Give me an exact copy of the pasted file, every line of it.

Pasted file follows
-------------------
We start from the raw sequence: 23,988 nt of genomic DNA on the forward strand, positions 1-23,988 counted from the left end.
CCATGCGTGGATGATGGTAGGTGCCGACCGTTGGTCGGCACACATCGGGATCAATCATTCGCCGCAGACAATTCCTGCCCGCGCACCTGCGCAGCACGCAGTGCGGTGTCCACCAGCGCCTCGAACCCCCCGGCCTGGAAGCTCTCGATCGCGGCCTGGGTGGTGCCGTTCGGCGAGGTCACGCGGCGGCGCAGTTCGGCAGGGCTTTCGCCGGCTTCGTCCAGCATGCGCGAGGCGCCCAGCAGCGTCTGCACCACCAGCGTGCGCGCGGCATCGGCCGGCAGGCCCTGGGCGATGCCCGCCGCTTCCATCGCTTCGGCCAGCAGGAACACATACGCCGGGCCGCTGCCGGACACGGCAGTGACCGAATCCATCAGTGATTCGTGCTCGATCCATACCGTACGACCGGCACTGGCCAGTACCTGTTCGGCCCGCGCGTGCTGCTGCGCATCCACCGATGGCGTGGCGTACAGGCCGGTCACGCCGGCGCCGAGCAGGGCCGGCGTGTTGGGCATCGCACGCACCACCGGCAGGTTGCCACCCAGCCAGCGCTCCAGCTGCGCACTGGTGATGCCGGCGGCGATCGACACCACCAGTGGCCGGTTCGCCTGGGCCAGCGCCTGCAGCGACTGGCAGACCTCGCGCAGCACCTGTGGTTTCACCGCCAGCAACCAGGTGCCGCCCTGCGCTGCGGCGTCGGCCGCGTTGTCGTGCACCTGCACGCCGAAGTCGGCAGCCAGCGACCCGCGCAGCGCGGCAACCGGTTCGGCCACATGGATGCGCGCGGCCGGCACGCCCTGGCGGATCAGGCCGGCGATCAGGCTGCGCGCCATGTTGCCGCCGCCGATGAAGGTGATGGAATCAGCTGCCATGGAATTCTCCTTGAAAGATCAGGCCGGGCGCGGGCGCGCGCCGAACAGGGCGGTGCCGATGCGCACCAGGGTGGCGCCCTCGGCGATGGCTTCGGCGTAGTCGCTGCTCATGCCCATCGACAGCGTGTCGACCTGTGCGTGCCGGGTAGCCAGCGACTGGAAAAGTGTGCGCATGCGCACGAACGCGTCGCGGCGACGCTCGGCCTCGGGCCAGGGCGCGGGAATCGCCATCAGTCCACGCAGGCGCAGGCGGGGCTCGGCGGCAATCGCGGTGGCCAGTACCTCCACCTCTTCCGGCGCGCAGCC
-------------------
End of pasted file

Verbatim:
We start from the raw sequence: 23,988 nt of genomic DNA on the forward strand, positions 1-23,988 counted from the left end.
CCATGCGTGGATGATGGTAGGTGCCGACCGTTGGTCGGCACACATCGGGATCAATCATTCGCCGCAGACAATTCCTGCCCGCGCACCTGCGCAGCACGCAGTGCGGTGTCCACCAGCGCCTCGAACCCCCCGGCCTGGAAGCTCTCGATCGCGGCCTGGGTGGTGCCGTTCGGCGAGGTCACGCGGCGGCGCAGTTCGGCAGGGCTTTCGCCGGCTTCGTCCAGCATGCGCGAGGCGCCCAGCAGCGTCTGCACCACCAGCGTGCGCGCGGCATCGGCCGGCAGGCCCTGGGCGATGCCCGCCGCTTCCATCGCTTCGGCCAGCAGGAACACATACGCCGGGCCGCTGCCGGACACGGCAGTGACCGAATCCATCAGTGATTCGTGCTCGATCCATACCGTACGACCGGCACTGGCCAGTACCTGTTCGGCCCGCGCGTGCTGCTGCGCATCCACCGATGGCGTGGCGTACAGGCCGGTCACGCCGGCGCCGAGCAGGGCCGGCGTGTTGGGCATCGCACGCACCACCGGCAGGTTGCCACCCAGCCAGCGCTCCAGCTGCGCACTGGTGATGCCGGCGGCGATCGACACCACCAGTGGCCGGTTCGCCTGGGCCAGCGCCTGCAGCGACTGGCAGACCTCGCGCAGCACCTGTGGTTTCACCGCCAGCAACCAGGTGCCGCCCTGCGCTGCGGCGTCGGCCGCGTTGTCGTGCACCTGCACGCCGAAGTCGGCAGCCAGCGACCCGCGCAGCGCGGCAACCGGTTCGGCCACATGGATGCGCGCGGCCGGCACGCCCTGGCGGATCAGGCCGGCGATCAGGCTGCGCGCCATGTTGCCGCCGCCGATGAAGGTGATGGAATCAGCTGCCATGGAATTCTCCTTGAAAGATCAGGCCGGGCGCGGGCGCGCGCCGAACAGGGCGGTGCCGATGCGCACCAGGGTGGCGCCCTCGGCGATGGCTTCGGCGTAGTCGCTGCTCATGCCCATCGACAGCGTGTCGACCTGTGCGTGCCGGGTAGCCAGCGACTGGAAAAGTGTGCGCATGCGCACGAACGCGTCGCGGCGACGCTCGGCCTCGGGCCAGGGCGCGGGAATCGCCATCAGTCCACGCAGGCGCAGGCGGGGCTCGGCGGCAATCGCGGTGGCCAGTACCTCCACCTCTTCCGGCGCGCAGCC